Kirkwood Mountain Resort video shows just how much snow has fallen at the Lake Tahoe CA slope since its opening day. Kirkwood saw 92 inches in the past week, 104 inches so far. Heavenly resort saw 55 inches in a seek and 86 inches total.


Potent winter storm dumps up to 3 feet of snow in Northeast USA

snow totals
A major storm that began across the country just before Thanksgiving is slowly winding down off the far eastern coast of New England. The first snowstorm of the season dumped 3 feet of snow in New Ipswich, New Hampshire, and blanketed many other states with upwards of 2 feet of snow.

The storm arrived in the region late Saturday but ramped up on Sunday, which led to broken records and disastrous travel conditions.

"A typical nor'easter will produce accumulating snow for 10 to 16 hours in any one spot, but this one caused accumulating snow over a large area for more than 24 hours. In parts of New England, it ended up being about 36 hours," AccuWeather Meteorologist Dave Bowers said.


Hungry brown bear breaks into house, devours man and his dog in Irkutsk, Siberia

A hungry brown bear ate a grandfather and his pet dog after breaking into the victim's house in a Russian village.

Only one arm and a leg were left intact from 66-year-old Sergey Fadeyev's ravaged body, according to reports.

The 16st beast - which had failed to hibernate for the cold winter - covered the man's ravaged remains with a blanket after its gruesome feast, evidently aiming to come back later, according to locals.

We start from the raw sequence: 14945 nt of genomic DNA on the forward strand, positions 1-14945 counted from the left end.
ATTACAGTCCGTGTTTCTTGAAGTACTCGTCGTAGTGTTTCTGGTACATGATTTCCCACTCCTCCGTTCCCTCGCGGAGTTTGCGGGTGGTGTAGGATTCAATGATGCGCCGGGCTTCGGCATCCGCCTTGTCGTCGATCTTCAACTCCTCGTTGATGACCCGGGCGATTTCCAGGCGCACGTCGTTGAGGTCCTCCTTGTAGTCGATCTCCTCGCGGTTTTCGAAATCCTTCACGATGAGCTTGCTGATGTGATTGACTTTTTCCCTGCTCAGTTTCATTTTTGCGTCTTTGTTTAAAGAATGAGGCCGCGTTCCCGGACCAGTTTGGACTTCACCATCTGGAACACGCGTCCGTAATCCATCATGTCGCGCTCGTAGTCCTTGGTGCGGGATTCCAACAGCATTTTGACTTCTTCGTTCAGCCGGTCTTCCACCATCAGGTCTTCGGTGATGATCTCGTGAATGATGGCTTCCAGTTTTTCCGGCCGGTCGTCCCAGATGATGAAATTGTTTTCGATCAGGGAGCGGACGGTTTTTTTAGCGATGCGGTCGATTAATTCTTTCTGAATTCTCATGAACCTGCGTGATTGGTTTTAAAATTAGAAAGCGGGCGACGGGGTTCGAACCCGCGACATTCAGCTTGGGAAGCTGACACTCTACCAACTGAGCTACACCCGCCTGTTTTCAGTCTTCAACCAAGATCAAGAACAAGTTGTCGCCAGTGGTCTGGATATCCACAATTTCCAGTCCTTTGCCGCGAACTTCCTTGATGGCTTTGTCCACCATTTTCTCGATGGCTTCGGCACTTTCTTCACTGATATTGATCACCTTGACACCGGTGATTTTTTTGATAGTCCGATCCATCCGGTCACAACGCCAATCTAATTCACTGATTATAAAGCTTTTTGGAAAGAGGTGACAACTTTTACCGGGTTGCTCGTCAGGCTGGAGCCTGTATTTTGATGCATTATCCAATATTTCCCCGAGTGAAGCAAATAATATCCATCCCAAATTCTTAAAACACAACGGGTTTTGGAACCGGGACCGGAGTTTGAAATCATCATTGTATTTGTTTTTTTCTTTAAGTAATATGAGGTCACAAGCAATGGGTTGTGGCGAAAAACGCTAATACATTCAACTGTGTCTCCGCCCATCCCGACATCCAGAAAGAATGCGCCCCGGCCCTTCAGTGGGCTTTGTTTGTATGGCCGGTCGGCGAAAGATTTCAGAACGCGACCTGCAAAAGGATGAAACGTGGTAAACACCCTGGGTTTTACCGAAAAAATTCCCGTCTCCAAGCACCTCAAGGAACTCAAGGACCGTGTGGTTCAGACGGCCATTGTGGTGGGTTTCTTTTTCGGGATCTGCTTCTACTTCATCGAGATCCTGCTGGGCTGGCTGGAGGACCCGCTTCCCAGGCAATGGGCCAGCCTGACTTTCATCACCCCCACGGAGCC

The bear broke in by smashing a window in his house in Irkutsk region of Siberia where temperatures were as low as -45C.

The predator was later found and shot by local hunters, say reports.

Comment: Bear sightings, attacks spike due to food shortages in Niigata Prefecture, Japan


Giant waterspout filmed off Loiza, Puerto Rico

A towering waterspout was spotted off the coast of Loiza, Puerto Rico, on November 30.

San Juan native Pablo Collazo Cortes captured this footage of the weather event, which was spotted by other locals on the same date.

Collazo Cortes told Storyful he took the video as he was walking along the beach. "A waterspout began to form west of where I was, off the coast of the Pinones sector in the municipality of Loiza," he said.

He initially spotted a "first waterspout" that "did not have a complete formation, falling apart in a short time." However, soon after, "the second, much more defined waterspout" was formed, Collazo Cortes told Storyful.

Credit: Pablo Collazo Cortés via Storyful

Cloud Precipitation

Floods, landslides kill at least 132 in Kenya

Families are evacuated after their houses were flooded in Kisumu, Kenya
© Casmir Oduor/AFP via Getty Images
Families are evacuated after their houses were flooded in Kisumu, Kenya on Dec. 3.
At least 132 people have been killed in floods and landslides caused by unusually heavy rainfall in Kenya.

Around 17,000 were displaced and 11,000 livestock swept away by strong waters, government's spokesman Cyrus Oguna said. More than half of the country has been affected, according to Oguna.

The rains have helped alleviate the drought conditions across the country that caused a food shortage and added to inflationary pressures, but have damaged infrastructure and farmland. Authorities are assessing the extent of destruction as they plan repairs, according to Oguna.